Last year, a Puswedilla-skit mocking the Commonwealth Summit was banned by the censor board. This was when Commonwealth mania was raging and President Rajapaksa was being hailed as ‘The Great Leader of the Commonwealth’. The skit entitled, ‘The Comon Welthings Summit’ would have been inconsonant with this reverential and celebratory mood. And though the President called the director of the show and promised to resolve the matter, the ban does not seem to have been lifted[viii]. The message is clear – mock the opposition and even ministers; but stay off the First Family.
According to the latest Impunity Index, Sri Lanka, with a rating of 0.443 is the fourth worst country in the world for journalists[ix]. Both the director of Puswedilla and the editor of Lakbima are more fortunate than the staff of the Uthayan, the Jaffna paper under perennial siege. Another one of Uthayan correspondents was beaten up on Sinhala and Tamil New Year’s day[x]. Perhaps in future, Uthayan staff can be arrested and detained indefinitely under the PTA, for having contacts with ‘Tiger Leader’ Gopi – or his innumerable successors.
The Rajapaksa myth of a humanitarian operation with zero-civilian casualties could not have been sustained with a free media. That was why the regime imposed a blanket censorship on war-coverage and vilified as traitors those journalists who talked about human rights violations by the Lankan Forces. This information-blackout enabled the regime to emulate the Tigers and conduct the war in a no-holds-barred manner.
A normal free media is fatally injurious to the Rajapaksa dynastic project as well. The Siblings need to keep economic hopes and political fears alive in the South; both tasks require an ignorant populace and, therefore, an obedient media. From the censoring of critical websites to the banning of Puswedilla, from the buying-out of anti-government newspapers to the grilling of Lakbima editor, we are witnessing a gradual tightening of screws, of closing of spaces.
On the one hand, the likes of Galagoda-Atte Gnanasara Thero are allowed to spew racist venom in total freedom, while those who oppose such fanatics run the risk of being punished as troublemakers. The regime equates reconciliation with a state of existence where Tamils accept the twin myths of humanitarian operation with zero-civilian casualties and Welfare Villages, welcome de facto military occupation and embrace their second class status. Consequently anyone who refuses to abide by these axioms can be labelled an enemy of reconciliation. So even if anti-hate speech laws are enacted they will be used to silence not the BBS-types but those who speak out against discrimination and injustice.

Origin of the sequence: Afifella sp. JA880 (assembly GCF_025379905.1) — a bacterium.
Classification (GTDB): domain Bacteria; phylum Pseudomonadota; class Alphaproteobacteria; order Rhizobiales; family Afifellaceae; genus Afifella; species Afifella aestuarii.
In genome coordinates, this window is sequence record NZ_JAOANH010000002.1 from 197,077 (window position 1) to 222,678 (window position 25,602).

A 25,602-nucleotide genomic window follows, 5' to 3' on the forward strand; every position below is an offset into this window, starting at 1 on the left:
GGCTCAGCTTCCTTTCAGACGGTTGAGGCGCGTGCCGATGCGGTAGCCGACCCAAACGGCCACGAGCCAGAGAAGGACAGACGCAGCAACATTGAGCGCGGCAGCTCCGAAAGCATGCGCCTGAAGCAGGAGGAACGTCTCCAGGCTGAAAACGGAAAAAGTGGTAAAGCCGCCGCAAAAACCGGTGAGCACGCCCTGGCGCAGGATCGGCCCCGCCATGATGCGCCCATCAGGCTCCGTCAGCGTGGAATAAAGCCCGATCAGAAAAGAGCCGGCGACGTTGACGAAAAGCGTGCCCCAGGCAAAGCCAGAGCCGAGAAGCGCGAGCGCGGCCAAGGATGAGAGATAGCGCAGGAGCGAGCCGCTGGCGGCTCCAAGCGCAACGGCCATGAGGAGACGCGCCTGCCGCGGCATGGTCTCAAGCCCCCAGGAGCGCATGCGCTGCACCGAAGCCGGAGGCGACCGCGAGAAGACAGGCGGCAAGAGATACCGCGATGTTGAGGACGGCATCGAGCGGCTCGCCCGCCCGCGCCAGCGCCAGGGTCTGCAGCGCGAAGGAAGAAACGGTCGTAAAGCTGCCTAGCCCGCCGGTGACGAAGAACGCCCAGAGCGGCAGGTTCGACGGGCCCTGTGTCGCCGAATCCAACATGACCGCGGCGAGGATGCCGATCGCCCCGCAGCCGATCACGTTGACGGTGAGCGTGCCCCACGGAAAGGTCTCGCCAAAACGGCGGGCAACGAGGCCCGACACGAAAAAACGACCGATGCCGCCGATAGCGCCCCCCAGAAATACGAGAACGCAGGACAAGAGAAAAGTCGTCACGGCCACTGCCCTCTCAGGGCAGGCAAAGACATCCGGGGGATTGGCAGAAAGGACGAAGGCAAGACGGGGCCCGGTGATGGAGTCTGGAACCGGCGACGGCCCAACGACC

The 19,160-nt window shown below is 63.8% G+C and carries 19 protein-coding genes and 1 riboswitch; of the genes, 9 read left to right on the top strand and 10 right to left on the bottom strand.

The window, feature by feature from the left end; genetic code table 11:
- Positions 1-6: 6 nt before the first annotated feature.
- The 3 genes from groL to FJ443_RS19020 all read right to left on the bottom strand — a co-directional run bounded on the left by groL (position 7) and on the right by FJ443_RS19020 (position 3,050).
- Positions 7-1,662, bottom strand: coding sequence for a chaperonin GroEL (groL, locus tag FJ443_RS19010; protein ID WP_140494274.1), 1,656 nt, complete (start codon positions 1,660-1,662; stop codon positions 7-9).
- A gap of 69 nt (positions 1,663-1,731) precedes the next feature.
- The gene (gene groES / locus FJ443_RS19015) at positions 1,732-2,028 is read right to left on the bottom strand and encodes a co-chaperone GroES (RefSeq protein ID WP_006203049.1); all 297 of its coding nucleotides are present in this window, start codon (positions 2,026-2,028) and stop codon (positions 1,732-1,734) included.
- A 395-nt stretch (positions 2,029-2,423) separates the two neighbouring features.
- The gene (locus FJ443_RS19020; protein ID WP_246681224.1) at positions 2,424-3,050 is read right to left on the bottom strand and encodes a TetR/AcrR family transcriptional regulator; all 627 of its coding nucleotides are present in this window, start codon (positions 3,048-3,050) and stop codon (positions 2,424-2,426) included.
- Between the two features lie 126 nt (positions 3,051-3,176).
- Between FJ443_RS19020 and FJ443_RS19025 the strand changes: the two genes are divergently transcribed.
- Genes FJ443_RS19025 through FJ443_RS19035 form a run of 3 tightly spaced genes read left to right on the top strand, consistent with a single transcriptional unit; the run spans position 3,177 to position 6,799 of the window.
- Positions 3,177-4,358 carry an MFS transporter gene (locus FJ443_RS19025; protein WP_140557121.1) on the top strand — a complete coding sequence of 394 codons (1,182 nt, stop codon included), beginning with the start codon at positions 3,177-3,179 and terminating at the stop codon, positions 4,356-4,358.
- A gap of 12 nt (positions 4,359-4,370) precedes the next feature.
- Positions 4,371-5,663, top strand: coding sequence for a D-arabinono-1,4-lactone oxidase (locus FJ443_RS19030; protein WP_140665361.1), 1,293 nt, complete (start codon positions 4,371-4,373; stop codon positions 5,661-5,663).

A notable guest at the Rajapaksa avurudu table in Medamulana this year was the country’s de facto chief justice Mohan Peiris[xi]. That presence symbolised a critical absence: that of at least a partially independent judiciary. In that deadly absence, the Rajapaksas are safe from the fate of Silvio Berlusconi, whose political career was abruptly halted when he was convicted by an Italian court of tax fraud. In the absence of an independent judiciary and a free media, there is nothing much to stand in the way of the Rajapaksas as they violate human rights, abolish basic freedoms and turn a politically vibrant and ideologically pluralist society into the humourless and ignorant monolith of their desire.
[i] Quoted in ‘Dead Funny: Humour in Hitler’s Germany – Rudolf Herzog
[v] The main function of this annual event seems to be to poke fun at the American President to his face Arguably one of the best occasions was when Stephen Colbert, an avid critic of the Bush Presidency, roasted an often bemused looking President George W Bush for 20 minutes.
[vii] The Rise and the Fall of Arab Presidents for Life
[ix] https://www.cpj.org/reports/2014/04/impunity-index-getting-away-with-murder.php (Sri Lanka’s ranking remains constant compared to last year but its rating has increased, indicating movement towards greater impunity.)